Hunting Season
8:36 am
Thu October 17, 2013

More Texas Latinos Are Seeking Hunter Education - In Spanish

The Texas Parks and Wildlife Department is handling an increased demand for hunter education from Latinos.

In recent years, the department has begun offering the course in Spanish. The move not only reflects the changing demographics of the state, but could also help Texas combat one of its most unwelcome pests. 

Dalia Zuñiga was a student at a recent course in Austin. Her husband took the two-day Hunter Education course from Texas Parks and Wildlife with her. So did their 10-year-old daughter.

"I really like nature and since he does, too, we’re taking advantage of this chance to be together. We can all share in it, the whole family," she said.

Hispanics are poised to surpass non-Hispanic whites in Texas as the majority racial group by about 2020.
And the changing demographics comes across in the demand for this course.

This class last month in Austin had almost 20 people. When  course instructor Maria Araujo launched these classes in 2008, only 6 or 7 students attended. Sometimes she has to turn someone away.

"I teach the class in Austin at least once every year," Araujo said. "I’m getting requests to teach classes in Spanish in other parts of the state. I’ve already taught two classes in Port Arthur, for example. I also had to go and train some of our state park staff to teach the class in Spanish in the Big Bend region."

Araujo says she’s spending more time traveling to distant parts of the state teaching in Spanish. She says parents like the Zuñigas motivate her to put in all this effort. She remembers one Spanish-speaking student back in 2006, who had gotten fined for hunting without certification.

He didn’t know he needed to take this class.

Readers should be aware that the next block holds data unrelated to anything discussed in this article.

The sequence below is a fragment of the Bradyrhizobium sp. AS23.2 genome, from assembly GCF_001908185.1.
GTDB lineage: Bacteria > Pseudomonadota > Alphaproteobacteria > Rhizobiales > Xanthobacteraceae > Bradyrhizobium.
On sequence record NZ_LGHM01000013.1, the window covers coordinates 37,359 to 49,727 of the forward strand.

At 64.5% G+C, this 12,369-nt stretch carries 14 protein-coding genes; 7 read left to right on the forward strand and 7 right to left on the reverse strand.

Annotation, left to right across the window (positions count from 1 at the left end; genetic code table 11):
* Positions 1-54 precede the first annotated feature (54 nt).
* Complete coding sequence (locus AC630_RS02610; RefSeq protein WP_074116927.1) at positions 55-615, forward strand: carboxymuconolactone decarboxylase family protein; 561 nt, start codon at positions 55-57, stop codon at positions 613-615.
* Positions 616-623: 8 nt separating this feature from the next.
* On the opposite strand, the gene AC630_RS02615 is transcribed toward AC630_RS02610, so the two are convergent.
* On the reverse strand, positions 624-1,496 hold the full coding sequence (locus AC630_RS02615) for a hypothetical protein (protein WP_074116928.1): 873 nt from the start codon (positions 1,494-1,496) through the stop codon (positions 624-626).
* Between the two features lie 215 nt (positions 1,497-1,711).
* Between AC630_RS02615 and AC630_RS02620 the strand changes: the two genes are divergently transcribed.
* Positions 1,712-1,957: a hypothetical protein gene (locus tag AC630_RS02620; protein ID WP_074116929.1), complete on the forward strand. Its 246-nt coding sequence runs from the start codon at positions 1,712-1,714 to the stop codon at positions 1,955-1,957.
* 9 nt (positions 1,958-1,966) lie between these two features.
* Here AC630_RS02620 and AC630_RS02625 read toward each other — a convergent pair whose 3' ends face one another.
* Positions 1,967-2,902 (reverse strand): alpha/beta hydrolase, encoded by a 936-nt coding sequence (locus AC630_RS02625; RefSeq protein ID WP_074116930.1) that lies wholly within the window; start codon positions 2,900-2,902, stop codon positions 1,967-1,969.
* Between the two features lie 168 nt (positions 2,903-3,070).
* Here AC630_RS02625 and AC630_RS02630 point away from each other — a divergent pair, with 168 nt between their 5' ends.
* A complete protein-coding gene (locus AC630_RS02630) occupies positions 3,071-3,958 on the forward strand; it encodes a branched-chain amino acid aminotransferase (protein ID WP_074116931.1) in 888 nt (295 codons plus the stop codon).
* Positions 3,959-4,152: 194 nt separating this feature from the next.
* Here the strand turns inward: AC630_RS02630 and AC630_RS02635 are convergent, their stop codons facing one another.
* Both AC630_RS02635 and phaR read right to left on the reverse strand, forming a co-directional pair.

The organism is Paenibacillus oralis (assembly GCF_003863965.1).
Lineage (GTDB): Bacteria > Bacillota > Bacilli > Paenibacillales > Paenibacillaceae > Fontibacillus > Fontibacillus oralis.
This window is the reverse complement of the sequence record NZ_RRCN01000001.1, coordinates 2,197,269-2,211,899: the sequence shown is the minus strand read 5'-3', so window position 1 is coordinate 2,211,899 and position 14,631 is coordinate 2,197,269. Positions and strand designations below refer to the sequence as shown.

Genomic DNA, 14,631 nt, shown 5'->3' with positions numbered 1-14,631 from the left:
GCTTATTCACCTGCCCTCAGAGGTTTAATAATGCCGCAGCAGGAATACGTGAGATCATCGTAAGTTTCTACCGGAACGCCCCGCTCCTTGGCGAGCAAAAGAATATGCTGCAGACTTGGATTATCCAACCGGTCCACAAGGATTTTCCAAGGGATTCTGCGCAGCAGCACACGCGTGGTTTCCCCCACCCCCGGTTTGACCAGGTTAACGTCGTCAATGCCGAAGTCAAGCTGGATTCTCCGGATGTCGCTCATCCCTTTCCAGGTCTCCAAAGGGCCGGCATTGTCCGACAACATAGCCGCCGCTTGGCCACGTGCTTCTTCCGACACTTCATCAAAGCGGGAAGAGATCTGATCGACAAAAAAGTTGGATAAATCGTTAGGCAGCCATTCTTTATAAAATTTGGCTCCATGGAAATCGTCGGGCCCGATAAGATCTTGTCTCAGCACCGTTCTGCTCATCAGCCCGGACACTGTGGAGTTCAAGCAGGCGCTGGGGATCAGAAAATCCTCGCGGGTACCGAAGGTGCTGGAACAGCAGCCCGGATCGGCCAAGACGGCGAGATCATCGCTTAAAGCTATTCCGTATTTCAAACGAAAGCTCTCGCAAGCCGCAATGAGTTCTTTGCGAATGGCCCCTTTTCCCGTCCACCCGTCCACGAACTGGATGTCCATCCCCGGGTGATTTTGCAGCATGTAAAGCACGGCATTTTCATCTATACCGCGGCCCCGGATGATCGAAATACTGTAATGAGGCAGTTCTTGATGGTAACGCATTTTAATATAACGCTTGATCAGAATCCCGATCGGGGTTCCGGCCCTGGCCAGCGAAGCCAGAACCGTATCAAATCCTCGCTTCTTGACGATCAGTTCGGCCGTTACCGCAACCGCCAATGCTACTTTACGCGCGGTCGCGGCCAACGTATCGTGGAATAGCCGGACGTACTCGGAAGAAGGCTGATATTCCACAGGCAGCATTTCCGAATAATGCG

"If we had not been able to serve this parent, we would lose the next generation of children interested in participating in an activity," she said. "And I can’t think of anything more important than parents being able to expose their children to recreational activities like hunting."

So she volunteered to translate a class in English for him until she began teaching in Spanish in 2008.

"That’s what motivated me because at the end of this class this little kid he was very excited that his father had finally gotten the certificate and that they would be able to go hunting," she said.

Anyone born after September 1971 is required to get certified in Texas. Hunters also need to buy a license. Fines for not following procedure can range from $25 to $500. Usually a judge will give hunters a chance to take the class within a certain time frame, and then the citation gets reduced or dismissed.

Araujo says in her class she focuses on getting things right so her students avoid these fines, and get others to hunt, too.

"All the funding that comes from the sale of licenses or these public hunting permit it has to be put back into these programs," she said. "It doesn’t go into some general programs. Plus, another thing about hunting is that it is a wild management tool."

Texas needs help with one animal in particular: feral hogs. They destroy vegetation underground, like roots or bulbs. In Texas, they cause about half a billion dollars in damages each year. They also bring E. coli into ponds, creeks and riverbanks through their waste.

"With more folks out on the ground conducting hunting and trapping and legal methods for reducing feral hogs would increase the harvest rate which would move us closer toward curbing population growth," Mark Tyson said. He's an associate with the Texas A&M Agrilife Extension Service.

Texas has about 2.5 million feral hogs. In 2010, roughly 750,000 of them were harvested – about 29 percent of the population. Even still, their numbers have continued to rise.

"To hold the population steady, for the population not to continue growth, a harvest rate of 66 percent would actually need to be accomplished," Tyson said.

Roughly 10 classes in Spanish are offered a year. Outside this certification class in Austin, Dalia Zuñiga is judging her target sheet.

"Not right in the center, but close enough. All I need is practice," she said. She’ll get to practice when she and her family go deer hunting in San Angelo next month, she added.